Training Faces is a fantastic app that helps autistic children to practice emotion and facial recognition. We found the app to be particularly effective when used on large tablets and with adult supervision. The app receives an EAS Certification of 5 Stars and EAS Recommended Status.
This is an app that aims to create empathy. Empathy is the lens by which we measure and respond to others' emotions, expressions and feelings. Autism produces difficulties in understanding the emotional and mental states of others. Therefore, it is necessary to develop and practice exercises that help kids to compensate for the deficit. This app helps to compensate for the deficit by training the brain to be aware and to look for specific expressions in order to identify the meaning behind it.
The methodology of the app is based on tried and tested methods of practice and facial recognition done via pictures in person/in-class training. The only thing that is new is that kids do not need to go anywhere or have any physical pictures to content with. Moreover, he she can play the game and get instant feedback as to whether his answers are correct or incorrect (these are simply marked with ticks and crosses within the game as emphasis is placed on positive reinforcement within the game). This makes the learning process very fluid and quick. In fact, as the pictures are not illustrations (they are photographs), it is very easy to identify what the expression is.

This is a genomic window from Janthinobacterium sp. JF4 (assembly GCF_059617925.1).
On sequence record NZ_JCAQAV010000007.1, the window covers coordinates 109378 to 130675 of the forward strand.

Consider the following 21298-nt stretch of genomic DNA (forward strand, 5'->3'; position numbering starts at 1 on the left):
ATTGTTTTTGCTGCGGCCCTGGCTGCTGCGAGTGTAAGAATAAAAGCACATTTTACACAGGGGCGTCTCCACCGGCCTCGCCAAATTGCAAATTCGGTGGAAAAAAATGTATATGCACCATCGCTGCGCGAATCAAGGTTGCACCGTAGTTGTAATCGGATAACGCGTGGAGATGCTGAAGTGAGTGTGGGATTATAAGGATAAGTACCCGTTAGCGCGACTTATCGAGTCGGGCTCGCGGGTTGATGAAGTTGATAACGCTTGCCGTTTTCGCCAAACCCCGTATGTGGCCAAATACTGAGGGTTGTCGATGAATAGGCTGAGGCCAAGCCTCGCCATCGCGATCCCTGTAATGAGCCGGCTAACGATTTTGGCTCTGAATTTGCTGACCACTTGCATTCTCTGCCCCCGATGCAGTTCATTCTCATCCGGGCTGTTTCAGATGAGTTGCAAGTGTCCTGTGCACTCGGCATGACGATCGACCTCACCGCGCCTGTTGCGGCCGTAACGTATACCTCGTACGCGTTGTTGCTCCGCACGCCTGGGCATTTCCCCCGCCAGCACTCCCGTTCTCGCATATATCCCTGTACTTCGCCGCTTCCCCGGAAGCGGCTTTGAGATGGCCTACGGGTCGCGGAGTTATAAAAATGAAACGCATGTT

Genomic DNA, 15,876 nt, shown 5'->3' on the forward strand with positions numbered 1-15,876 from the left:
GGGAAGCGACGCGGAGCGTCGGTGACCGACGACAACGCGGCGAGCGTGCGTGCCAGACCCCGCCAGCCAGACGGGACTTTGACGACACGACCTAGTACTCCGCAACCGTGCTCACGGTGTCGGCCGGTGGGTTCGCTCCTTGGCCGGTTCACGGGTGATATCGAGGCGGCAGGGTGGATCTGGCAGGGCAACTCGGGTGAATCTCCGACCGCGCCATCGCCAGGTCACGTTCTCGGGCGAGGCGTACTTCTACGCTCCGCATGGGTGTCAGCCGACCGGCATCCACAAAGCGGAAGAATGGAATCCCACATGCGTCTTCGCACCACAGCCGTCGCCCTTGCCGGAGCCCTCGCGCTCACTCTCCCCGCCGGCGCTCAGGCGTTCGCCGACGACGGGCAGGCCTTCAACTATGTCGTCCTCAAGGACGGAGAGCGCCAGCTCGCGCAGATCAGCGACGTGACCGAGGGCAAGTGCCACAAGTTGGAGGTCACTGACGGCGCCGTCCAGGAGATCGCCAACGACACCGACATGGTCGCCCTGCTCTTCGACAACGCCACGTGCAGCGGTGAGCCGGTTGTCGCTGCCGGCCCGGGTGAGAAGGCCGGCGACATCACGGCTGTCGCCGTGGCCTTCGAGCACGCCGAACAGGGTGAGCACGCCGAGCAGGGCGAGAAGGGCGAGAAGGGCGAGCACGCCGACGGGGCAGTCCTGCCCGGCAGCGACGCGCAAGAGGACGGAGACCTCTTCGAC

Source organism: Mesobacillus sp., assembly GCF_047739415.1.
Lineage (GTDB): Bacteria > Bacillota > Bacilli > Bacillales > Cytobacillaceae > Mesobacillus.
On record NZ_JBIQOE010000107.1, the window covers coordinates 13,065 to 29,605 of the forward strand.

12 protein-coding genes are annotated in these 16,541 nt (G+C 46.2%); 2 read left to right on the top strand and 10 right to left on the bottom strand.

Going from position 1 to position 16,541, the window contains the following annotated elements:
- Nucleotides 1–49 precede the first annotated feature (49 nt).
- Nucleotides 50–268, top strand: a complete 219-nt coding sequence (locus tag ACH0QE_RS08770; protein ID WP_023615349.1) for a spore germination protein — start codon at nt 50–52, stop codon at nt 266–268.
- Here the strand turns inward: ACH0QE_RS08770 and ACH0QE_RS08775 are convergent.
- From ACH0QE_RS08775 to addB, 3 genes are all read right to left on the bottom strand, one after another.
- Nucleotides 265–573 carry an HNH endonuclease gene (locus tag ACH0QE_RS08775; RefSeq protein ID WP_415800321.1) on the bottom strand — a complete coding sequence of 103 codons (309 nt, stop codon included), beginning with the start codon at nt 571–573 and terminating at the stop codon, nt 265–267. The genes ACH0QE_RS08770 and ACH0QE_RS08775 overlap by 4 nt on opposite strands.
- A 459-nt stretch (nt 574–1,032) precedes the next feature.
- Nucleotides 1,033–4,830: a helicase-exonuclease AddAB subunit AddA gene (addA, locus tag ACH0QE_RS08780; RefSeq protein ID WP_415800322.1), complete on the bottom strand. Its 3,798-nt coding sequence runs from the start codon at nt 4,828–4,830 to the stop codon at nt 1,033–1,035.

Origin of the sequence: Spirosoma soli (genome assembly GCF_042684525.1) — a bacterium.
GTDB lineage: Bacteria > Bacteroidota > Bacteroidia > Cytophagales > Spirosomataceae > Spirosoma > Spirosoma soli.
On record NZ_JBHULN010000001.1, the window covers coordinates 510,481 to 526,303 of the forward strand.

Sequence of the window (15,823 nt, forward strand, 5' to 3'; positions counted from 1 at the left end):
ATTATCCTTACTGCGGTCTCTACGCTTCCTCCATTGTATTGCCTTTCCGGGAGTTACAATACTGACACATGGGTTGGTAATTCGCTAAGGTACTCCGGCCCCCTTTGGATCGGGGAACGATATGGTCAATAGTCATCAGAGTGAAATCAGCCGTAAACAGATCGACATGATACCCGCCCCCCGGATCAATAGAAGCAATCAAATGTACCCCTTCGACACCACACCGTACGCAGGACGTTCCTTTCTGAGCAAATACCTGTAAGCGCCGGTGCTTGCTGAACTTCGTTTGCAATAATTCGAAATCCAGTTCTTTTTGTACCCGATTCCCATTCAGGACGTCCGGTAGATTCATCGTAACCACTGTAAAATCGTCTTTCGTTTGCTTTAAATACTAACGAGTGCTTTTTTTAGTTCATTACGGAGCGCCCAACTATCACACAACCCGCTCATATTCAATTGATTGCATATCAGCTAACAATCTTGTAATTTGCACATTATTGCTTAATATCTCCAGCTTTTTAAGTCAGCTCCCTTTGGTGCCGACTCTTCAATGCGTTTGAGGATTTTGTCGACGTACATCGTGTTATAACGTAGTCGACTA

The app has a very easy demo version that explains exactly how to use the app so kids (and parents) will find it very easy to get started and get stuck into the game.
The game in itself asks the user to choose one of the 9 expressions that are displayed. These expressions are; happy, sad, afraid, excited, angry, sick, tired, confused and silly. Each expression has 4 games (which act also like levels) within it. The game is set against the backdrop of a train journey and a moving train with pictures of the different people with the chosen facial expression. The user's mission is to tap the faces that have the expression they chose earlier. Points are scored for identifying the correct expressions in the shortest period of time.
In addition to the facial expression, each new game has an explanation/story with regards to how the person got said face. For example, "Kathy is tired because she couldn't sleep last night" and "Wendy is angry because she is not allowed to go the circus". These explanations and provide further context and cues to the learner with regards to why people get to the point of the feeling.
Overall, this is a very well thought out app with a methodology that is proven to work in autistic children and we could not recommend it highly enough.
From the Developer
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